Dark features real-life accounts of hauntings and other visitations, as well as selections from fiction masters such as Shirley Jackson, Stephen King, Edgar Allen Poe and Flannery O’Connor.
Harris, creator of Hannibal Lector, introduces us to a madman who wants to bite off your lips, tie you to a wheelchair and light you on fire. Cabin fever drives hotel caretaker Jack Torrence to filicidal insanity in Stephen King’s The Shining. Patrick McGrath describes the world’s worst mother. Flannery O’Connor offers a vision of hell on a country road.
Like all Adrenaline titles, Dark features only the best writing on its subject–the most frightening stories from fiction and real life. They will scare you: You will feel the malice of murderers, the cold evil of the undead, and the unreasoning hatred of the insane, as well as the suffering of their victims. But these stories offer enlightenment as well: Writers such as Rudyard Kipling, Robert Frost and Paul Bowles explore the terrain where compassion overlaps with its opposite. Ultimately, Dark is a book about literature’s greatest theme: the struggle between good and evil.
Normally I don’t like enjoy short stories but I am finding listening to them is more enjoyable for me than reading them. Many times I am working while listening and short stories seem to give me a bit more sanctification that I am accomplishing something and if I can’t get right back to it, they are easier to remember.
That being said,I enjoyed this book very much. Some stories better than others of course. I found a nice variety from the good old Poe classics to a pretty gross-out story from Will Self. Something for everyone.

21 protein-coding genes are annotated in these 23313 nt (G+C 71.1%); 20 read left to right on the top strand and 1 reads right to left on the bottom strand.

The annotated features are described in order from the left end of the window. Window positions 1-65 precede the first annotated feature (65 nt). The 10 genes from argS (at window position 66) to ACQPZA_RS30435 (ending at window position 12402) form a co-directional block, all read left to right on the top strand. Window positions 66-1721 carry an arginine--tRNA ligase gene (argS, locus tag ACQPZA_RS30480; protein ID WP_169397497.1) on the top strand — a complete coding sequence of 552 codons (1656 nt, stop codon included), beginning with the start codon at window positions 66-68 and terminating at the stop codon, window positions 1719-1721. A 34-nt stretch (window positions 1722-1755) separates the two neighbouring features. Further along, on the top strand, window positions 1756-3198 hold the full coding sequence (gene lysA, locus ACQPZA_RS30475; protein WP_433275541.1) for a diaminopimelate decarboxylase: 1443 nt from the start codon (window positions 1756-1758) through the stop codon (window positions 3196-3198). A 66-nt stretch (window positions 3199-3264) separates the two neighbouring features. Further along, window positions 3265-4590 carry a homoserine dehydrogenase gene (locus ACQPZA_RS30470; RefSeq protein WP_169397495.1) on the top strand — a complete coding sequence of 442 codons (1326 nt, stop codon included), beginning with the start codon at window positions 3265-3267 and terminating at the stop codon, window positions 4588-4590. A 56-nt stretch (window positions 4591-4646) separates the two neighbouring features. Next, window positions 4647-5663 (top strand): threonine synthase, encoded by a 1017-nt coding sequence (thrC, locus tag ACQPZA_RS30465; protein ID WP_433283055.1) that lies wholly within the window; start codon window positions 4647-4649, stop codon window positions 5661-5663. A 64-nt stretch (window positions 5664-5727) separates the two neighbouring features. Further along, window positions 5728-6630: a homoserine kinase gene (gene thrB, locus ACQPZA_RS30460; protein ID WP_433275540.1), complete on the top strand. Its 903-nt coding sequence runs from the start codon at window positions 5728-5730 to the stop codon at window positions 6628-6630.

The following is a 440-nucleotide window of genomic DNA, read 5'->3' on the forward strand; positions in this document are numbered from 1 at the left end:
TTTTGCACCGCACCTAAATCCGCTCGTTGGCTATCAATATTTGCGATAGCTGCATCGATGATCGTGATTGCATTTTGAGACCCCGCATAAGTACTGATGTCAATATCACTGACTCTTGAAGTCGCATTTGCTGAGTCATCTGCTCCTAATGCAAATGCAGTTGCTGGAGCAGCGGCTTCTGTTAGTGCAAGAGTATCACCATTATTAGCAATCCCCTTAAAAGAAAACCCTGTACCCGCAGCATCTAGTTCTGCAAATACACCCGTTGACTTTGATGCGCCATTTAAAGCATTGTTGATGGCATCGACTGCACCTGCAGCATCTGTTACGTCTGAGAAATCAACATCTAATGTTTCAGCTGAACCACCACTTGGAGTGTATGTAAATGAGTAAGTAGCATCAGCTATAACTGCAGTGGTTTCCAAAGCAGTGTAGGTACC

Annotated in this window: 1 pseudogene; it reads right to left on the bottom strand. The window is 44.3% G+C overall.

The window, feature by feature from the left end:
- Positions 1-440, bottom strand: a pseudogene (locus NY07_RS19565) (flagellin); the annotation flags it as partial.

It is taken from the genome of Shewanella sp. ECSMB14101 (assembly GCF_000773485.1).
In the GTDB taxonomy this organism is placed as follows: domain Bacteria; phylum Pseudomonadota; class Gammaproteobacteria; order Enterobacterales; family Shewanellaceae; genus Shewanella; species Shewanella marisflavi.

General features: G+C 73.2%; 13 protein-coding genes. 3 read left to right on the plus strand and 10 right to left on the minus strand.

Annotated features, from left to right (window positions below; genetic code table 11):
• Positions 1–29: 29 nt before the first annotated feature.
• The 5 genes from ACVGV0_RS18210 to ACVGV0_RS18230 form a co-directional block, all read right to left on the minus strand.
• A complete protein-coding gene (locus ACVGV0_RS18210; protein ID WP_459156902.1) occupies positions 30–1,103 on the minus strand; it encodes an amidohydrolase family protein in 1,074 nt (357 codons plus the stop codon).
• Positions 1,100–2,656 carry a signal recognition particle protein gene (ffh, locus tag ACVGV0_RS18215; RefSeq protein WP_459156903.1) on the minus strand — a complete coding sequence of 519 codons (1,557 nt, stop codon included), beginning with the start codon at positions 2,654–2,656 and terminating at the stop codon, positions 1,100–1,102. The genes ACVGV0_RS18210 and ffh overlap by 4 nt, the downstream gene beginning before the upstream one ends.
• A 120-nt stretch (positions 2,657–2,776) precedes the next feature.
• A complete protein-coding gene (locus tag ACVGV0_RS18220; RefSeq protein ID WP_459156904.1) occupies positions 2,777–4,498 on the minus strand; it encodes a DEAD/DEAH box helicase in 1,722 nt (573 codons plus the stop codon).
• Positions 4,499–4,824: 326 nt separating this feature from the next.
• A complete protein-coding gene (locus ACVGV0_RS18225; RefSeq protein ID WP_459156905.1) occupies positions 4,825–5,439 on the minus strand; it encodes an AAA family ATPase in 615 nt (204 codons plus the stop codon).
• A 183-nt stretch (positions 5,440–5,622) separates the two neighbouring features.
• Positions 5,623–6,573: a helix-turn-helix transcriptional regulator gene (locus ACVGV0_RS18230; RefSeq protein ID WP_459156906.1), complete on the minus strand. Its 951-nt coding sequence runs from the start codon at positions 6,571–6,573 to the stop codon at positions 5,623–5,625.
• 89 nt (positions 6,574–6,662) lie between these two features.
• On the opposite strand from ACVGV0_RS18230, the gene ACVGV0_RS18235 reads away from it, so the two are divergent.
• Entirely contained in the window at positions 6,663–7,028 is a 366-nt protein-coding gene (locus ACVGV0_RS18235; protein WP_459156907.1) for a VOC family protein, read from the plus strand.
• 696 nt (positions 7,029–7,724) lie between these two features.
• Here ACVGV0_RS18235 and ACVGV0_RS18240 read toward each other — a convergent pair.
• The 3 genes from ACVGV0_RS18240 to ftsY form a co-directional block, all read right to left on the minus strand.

My favorite was THE YELLOW WALLPAPER by Charlotte Perkins Gilman which told about a young bride and her doctor husband who live in an old mansion that “she” who is never named believes is haunted. Verging on madness she is confined to her room where she believes that something is wrong with the yellow wallpaper. I found this a very edge of my seat story with a sad ending in my opinion. For me it was more than a horror story, it was a look into how women were treated in the late 1800′s, how she is denied the simple things like writing and being creative were frowned upon. Reading things like this make me happy that I was born when I was even though I think somethings were better in the older days.
The Monkey’s Paw, Smee, The Cask of Amontillado, The Cafeteria and many more. A smorgasbord of short, well written and well read horror. Supernatural, psychological and just plain ewwwwwww. Trust me, you will find something that clicks with you.
http://rcm.amazon.com/e/cm?t=readireadi-20&o=1&p=8&l=bpl&asins=B003IKODM0&fc1=000000&IS2=1<1=_blank&m=amazon&lc1=0000FF&bc1=000000&bg1=FFFFFF&f=ifrTitle: No, Daddy, Don’t!: A Father’s Murderous Act of Revenge
The horrifying true story of John Battaglia, an abusive husband who committed the ultimate act of violence and betrayal by murdering his two young daughters, as their mother listened helplessly on the telephone.
My Two Cents:
WOW, what a waste of a human! This John Battaglia was really a piece of work. Sicko is too nice a term for this guy. How in the world do you kill your kids just to punish your ex-wife? What kind of monsters do we have walking among us on this earth? There is no punishment that fits this crime.
This was a very well written book. The author does an excellent job of taking us into the sick mind of Battaglia, seeing how he was two different people when it suit him. He can charm your pants off, literally, then turn on a dime and beat the crap out of you. There is not really a whole lot I can say about this book. It is heartbreaking to read and at the same time as repulsed as you are, you stay glued to the pages.
If you are a fan of true crime give this a try but make sure you have your box of tissues close by.